Marcus Aurelius concludes his introduction to Meditations with the following:
Thanks too that, in spite of my ardor for philosophy, I did not fall into the hands of a professor, or sit poring over essays or syllogisms….
In other words, Marcus is happy to have avoided a strictly theoretical study of philosophy, while in a twist of fate, he did ironically fall into the hands of professors. For him philosophy was a manual for practical living, like a beacon, it guided his way through the darkness and provided a model to emulate. Interestingly Marcus Aurelius never claimed to have been a philosopher (even to himself) and in fact has hardly added anything to the theoretical opus of the late Roman Stoics. He was undoubtedly inspired by the Platonic ideal of the philosopher-king and tried to live his philosophy, which was a mixture of various ancient schools of thought. Marcus lived his philosophy as a form of self-help, “a soothing ointment” as he called it. And he urged us to do the same, and to use our convictions as a way of finding an anchor in an ever changing world.
Marcus Aurelius cautions us against going along with accepted norms, conforming to the ways of the majority, and buying into the values that dominate conventional society. He would have surely taken issue with the prevailing narcissism of our times, spurred on by social media, instant gratification, and the commercialization of human interactions.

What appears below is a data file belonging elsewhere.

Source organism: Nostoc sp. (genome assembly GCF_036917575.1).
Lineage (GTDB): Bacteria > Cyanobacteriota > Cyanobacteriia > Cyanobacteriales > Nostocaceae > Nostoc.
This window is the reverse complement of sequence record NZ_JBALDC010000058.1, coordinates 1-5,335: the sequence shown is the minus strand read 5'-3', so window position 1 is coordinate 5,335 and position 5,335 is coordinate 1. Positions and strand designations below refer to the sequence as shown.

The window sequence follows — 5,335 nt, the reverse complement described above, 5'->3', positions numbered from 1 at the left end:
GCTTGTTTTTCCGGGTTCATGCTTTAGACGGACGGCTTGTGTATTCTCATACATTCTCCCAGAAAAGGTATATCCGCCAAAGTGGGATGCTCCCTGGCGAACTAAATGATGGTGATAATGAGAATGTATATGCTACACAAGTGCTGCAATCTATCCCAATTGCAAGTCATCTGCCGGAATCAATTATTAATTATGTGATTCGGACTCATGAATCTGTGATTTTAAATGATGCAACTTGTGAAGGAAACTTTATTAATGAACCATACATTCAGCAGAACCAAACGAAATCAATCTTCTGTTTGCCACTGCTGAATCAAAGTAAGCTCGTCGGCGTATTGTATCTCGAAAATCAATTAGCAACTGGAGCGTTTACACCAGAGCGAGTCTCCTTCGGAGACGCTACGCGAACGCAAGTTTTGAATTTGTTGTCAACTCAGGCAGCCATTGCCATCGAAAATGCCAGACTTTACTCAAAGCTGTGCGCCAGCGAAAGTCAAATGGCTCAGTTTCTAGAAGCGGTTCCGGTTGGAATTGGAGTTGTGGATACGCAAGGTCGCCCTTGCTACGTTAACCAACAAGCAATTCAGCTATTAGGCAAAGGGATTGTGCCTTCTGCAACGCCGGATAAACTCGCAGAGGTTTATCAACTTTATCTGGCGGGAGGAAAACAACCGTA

In his notes to himself, Marcus Aurelius is mostly reminding himself of his beliefs, coaxing himself to be strong, and to overcome his instinctive reactions. We are here privy to his self-talk, and at times his berating of self. Marcus deliberately chooses to respond to the world with a rational and philosophical perspective. He chooses to have self-control, because he has decided that there is power and dignity in gentleness, and weakness in giving in to anger, whether spontaneous or retributive. He wasn’t pretentious or pretending to be erudite. Marcus never called himself a philosopher, and yet today is one of the most translated of “philosophers”.
One comment on “Philosophy As A Guide For Living”
I love this: “He chooses to have self-control, because he has decided that there is power and dignity in gentleness, and weakness in giving in to anger, whether spontaneous or retributive. “